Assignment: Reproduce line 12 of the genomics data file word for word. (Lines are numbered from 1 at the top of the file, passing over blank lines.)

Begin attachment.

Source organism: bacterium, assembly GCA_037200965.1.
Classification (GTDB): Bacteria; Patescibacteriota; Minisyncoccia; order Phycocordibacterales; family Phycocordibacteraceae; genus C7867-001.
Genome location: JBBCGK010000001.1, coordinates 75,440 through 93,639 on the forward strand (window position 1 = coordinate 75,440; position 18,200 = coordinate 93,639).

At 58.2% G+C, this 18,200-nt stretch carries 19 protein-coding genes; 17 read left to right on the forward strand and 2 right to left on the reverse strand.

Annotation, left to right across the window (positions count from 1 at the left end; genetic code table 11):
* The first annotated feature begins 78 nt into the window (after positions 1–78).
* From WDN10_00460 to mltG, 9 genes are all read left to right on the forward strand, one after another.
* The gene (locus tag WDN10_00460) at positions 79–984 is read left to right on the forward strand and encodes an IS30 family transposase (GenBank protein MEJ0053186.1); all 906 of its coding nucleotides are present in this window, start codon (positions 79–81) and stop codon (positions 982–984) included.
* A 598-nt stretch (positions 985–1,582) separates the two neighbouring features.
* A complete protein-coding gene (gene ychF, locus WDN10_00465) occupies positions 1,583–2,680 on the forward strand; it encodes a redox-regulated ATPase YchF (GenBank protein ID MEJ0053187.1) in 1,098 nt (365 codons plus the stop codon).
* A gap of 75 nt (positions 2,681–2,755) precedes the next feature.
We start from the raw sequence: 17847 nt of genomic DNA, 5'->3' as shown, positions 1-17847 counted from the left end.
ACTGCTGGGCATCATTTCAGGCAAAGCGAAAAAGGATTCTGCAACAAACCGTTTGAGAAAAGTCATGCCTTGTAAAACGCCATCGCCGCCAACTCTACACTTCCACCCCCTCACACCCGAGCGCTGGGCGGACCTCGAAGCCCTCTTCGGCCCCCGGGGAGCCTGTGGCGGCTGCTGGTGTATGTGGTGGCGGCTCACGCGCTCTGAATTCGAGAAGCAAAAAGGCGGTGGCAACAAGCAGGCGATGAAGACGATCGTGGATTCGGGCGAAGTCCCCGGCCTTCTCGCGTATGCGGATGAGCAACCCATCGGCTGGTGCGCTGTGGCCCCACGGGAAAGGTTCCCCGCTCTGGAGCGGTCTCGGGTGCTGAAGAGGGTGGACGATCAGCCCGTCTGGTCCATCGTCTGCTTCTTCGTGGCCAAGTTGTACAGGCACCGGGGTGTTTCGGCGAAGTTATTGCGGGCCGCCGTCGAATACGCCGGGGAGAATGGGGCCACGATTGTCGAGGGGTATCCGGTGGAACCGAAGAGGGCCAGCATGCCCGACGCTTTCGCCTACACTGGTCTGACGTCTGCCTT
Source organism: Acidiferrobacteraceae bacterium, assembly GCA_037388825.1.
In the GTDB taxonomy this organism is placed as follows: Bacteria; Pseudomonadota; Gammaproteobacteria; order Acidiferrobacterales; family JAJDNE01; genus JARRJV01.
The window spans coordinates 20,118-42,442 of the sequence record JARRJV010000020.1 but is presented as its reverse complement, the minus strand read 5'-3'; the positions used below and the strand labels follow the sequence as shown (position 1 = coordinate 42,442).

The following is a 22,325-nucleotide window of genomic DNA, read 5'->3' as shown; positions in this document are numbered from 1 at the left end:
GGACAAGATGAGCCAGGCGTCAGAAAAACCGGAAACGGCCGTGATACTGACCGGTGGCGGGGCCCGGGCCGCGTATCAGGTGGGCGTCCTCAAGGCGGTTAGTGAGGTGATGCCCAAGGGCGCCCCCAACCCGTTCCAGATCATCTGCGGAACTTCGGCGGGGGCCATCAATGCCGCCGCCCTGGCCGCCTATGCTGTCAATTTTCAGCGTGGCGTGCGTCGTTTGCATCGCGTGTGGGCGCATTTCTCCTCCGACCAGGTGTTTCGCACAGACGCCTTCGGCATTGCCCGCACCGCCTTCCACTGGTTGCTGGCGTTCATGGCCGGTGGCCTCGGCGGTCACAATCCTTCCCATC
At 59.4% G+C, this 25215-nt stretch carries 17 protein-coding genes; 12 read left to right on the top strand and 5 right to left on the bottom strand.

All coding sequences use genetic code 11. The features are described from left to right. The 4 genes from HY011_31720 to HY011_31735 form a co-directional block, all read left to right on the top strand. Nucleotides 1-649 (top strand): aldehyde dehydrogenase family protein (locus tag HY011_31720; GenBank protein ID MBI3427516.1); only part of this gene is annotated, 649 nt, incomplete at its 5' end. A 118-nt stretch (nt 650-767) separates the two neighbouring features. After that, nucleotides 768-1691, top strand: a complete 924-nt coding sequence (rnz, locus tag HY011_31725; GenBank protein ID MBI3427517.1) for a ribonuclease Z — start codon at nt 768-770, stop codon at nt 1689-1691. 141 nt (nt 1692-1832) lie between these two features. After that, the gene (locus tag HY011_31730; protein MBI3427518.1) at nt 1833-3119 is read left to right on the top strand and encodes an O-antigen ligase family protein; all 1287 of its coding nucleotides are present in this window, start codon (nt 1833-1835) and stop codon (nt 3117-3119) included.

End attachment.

We start from the raw sequence: 17847 nt of genomic DNA, 5'->3' as shown, positions 1-17847 counted from the left end.